"There is no deceit she would stick at. She was near her
confinement. Perhaps it is the confinement. But what can be
their aim? To legitimize the child, to compromise me, and
prevent a divorce," he thought. "But something was said in it: I
am dying...." He read the telegram again, and suddenly the plain
meaning of what was said in it struck him.
"And if it is true?" he said to himself. "If it is true that in
the moment of agony and nearness to death she is genuinely
penitent, and I, taking it for a trick, refuse to go? That would
not only be cruel, and everyone would blame me, but it would be
stupid on my part."
"Piotr, call a coach; I am going to Petersburg," he said to his
Alexey Alexandrovitch decided that he would go to Petersburg and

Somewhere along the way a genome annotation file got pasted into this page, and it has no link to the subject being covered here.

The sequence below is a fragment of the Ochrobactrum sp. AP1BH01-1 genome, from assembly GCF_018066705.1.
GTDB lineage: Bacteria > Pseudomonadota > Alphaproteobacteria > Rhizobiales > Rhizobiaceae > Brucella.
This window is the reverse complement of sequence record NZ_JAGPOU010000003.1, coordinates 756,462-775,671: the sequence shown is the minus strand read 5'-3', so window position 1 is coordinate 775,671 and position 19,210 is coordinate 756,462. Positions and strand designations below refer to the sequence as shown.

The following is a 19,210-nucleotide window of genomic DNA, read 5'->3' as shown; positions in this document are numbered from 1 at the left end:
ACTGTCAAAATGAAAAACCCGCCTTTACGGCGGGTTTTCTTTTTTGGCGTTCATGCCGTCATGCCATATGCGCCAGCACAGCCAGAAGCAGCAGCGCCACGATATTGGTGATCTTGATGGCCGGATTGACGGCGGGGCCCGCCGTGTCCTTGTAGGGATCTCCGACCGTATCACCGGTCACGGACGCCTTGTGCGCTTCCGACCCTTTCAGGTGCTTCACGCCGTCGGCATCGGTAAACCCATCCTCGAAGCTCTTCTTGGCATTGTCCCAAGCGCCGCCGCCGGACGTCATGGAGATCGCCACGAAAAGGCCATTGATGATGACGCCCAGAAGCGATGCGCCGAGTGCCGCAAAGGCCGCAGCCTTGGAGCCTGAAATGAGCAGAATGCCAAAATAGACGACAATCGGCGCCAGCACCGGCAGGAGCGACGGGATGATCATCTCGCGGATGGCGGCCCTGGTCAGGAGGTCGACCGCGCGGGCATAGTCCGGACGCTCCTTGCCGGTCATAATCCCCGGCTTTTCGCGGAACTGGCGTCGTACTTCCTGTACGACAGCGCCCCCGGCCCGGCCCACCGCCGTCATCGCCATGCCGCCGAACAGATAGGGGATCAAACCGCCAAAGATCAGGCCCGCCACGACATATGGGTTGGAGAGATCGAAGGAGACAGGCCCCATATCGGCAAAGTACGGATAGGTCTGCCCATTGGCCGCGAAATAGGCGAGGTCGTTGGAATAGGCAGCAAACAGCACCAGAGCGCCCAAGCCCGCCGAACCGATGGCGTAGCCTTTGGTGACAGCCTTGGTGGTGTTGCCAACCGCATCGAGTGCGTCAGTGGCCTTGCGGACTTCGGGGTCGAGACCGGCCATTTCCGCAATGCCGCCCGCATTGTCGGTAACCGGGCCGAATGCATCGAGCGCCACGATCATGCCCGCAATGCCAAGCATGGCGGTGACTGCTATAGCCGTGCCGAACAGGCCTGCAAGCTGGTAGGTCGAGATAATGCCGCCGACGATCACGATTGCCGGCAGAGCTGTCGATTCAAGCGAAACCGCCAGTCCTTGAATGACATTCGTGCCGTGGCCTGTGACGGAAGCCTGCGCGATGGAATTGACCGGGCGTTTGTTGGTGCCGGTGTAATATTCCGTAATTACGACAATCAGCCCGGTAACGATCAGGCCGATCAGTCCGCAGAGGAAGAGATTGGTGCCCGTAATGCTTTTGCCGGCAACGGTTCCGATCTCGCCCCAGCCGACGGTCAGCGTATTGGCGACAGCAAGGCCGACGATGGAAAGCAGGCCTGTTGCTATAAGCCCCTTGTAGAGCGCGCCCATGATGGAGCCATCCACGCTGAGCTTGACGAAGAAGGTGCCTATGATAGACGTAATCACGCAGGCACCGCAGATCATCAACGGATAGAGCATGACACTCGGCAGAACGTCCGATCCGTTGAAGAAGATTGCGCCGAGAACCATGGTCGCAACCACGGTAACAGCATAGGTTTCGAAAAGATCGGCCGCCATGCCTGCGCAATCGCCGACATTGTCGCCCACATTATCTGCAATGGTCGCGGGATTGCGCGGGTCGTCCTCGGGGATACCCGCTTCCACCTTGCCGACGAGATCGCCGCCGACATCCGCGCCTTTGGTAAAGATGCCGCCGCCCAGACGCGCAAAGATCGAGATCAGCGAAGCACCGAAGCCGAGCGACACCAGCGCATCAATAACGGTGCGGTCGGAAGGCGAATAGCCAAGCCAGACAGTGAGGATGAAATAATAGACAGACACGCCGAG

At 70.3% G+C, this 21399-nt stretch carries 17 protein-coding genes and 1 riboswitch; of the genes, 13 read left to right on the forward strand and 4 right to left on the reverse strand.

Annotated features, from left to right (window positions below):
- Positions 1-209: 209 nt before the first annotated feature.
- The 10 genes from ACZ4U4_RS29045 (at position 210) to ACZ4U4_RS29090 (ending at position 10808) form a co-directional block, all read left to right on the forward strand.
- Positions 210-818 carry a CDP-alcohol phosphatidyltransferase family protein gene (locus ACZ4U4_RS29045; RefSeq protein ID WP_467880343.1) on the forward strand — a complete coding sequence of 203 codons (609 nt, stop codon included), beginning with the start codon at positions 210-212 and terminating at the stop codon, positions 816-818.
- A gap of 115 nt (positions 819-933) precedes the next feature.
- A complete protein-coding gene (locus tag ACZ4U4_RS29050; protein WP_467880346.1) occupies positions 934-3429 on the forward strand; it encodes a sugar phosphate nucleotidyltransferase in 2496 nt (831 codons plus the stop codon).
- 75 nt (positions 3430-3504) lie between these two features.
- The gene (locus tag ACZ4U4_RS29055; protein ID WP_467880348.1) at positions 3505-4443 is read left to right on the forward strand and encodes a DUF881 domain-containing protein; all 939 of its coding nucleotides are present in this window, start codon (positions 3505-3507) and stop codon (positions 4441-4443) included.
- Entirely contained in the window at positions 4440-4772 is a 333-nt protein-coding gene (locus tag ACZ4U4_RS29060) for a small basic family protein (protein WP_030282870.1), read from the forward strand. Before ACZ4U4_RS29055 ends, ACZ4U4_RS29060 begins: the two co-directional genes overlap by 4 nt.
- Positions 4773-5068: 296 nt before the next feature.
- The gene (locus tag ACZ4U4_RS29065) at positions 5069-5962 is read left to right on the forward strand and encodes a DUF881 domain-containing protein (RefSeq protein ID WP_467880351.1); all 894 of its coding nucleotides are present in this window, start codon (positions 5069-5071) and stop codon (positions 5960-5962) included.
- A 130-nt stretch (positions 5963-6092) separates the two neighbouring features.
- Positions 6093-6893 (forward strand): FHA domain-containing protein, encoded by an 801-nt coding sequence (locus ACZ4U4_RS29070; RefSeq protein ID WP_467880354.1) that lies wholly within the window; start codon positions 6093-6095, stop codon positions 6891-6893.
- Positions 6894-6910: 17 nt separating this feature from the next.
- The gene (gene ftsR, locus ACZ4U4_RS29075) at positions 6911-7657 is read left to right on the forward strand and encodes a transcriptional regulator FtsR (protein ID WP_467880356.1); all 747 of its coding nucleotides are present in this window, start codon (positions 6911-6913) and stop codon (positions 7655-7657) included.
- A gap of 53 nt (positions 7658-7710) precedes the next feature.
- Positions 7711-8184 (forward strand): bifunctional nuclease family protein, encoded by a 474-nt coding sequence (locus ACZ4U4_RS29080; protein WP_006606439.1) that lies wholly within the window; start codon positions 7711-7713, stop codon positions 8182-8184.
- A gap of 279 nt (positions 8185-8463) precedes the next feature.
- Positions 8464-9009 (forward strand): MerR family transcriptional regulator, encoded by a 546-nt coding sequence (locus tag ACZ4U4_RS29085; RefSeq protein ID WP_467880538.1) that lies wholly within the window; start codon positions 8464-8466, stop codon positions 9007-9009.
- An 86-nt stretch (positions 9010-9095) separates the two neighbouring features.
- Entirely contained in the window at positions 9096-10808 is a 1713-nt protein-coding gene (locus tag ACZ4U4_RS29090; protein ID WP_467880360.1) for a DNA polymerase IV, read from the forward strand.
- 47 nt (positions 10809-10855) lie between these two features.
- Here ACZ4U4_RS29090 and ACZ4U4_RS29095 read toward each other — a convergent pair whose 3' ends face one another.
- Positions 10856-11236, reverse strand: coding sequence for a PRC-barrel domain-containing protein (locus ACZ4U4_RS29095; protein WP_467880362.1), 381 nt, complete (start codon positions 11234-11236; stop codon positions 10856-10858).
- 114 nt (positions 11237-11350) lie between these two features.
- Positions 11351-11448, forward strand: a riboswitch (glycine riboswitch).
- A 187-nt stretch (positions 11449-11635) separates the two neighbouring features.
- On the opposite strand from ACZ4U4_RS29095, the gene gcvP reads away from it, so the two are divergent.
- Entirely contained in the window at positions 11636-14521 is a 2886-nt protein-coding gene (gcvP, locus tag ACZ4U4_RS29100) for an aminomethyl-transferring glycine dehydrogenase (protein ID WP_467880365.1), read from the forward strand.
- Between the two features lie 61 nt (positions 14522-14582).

see his wife. If her illness was a trick, he would say nothing
and go away again. If she was really in danger, and wished to
see him before her death, he would forgive her if he found her
alive, and pay her the last duties if he came too late.
All the way he thought no more of what he ought to do.
With a sense of weariness and uncleanness from the night spent in
the train, in the early fog of Petersburg Alexey Alexandrovitch
drove through the deserted Nevsky and stared straight before him,
not thinking of what was awaiting him. He could not think about
it, because in picturing what would happen, he could not drive
away the reflection that her death would at once remove all the
difficulty of his position. Bakers, closed shops, night-cabmen,
porters sweeping the pavements flashed past his eyes, and he
watched it all, trying to smother the thought of what was
awaiting him, and what he dared not hope for, and yet was hoping
for. He drove up to the steps. A sledge and a carriage with the
coachman asleep stood at the entrance. As he went into the
entry, Alexey Alexandrovitch, as it were, got out his resolution
from the remotest corner of his brain, and mastered it
thoroughly. Its meaning ran: "If it's a trick, then calm
contempt and departure. If truth, do what is proper."